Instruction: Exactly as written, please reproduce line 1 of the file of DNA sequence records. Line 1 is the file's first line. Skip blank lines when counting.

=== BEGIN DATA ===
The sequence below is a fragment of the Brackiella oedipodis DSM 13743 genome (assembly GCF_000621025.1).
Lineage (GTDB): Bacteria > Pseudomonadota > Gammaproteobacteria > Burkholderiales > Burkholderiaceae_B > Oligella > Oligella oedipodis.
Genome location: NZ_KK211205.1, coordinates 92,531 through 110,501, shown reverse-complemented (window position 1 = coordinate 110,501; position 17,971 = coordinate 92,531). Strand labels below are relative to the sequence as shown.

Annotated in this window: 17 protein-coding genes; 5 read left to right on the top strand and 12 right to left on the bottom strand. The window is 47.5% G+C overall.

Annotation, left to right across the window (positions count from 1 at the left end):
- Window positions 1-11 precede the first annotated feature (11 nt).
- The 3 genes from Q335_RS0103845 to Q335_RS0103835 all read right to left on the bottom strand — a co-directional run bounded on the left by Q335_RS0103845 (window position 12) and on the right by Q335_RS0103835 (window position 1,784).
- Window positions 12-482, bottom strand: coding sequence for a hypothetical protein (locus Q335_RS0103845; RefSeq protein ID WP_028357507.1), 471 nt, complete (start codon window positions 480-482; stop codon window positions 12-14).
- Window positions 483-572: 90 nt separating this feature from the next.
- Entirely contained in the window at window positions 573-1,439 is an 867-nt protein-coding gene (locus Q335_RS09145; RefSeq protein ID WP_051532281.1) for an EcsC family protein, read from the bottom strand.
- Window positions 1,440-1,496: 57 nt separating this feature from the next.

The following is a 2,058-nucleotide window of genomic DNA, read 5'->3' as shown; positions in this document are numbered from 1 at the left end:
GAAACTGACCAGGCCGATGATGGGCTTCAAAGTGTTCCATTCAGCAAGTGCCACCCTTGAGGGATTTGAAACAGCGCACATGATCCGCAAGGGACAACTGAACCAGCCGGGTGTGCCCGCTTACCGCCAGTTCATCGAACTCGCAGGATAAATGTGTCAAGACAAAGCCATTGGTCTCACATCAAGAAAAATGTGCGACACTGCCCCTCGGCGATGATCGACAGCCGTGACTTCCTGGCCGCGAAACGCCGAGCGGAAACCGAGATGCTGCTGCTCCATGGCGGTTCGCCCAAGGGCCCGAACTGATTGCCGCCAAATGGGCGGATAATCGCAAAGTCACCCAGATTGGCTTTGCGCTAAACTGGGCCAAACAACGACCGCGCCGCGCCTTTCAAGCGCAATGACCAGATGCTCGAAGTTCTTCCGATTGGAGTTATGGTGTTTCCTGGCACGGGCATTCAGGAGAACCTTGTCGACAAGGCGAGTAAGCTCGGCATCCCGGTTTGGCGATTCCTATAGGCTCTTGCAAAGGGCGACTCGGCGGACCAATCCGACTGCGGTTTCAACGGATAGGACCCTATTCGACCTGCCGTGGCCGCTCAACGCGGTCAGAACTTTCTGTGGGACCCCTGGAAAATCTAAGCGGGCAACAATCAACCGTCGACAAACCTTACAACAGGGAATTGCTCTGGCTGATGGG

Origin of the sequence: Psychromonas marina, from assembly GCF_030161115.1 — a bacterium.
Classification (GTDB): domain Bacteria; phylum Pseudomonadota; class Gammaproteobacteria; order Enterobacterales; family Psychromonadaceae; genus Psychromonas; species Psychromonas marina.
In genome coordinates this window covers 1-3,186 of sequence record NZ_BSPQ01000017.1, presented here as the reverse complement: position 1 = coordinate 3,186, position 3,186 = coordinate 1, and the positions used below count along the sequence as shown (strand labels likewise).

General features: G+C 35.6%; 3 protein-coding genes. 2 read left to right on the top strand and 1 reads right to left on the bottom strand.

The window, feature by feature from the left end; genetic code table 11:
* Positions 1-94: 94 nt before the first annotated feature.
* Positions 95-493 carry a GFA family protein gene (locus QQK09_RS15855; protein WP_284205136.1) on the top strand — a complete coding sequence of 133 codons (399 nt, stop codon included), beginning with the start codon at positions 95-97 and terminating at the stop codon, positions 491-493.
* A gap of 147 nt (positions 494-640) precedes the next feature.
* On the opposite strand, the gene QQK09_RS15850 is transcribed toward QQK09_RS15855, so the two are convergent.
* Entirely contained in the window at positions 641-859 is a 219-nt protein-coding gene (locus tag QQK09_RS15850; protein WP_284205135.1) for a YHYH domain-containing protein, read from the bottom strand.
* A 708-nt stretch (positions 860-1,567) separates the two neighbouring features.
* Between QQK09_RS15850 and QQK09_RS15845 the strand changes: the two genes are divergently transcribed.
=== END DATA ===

The sequence below is a fragment of the Brackiella oedipodis DSM 13743 genome (assembly GCF_000621025.1).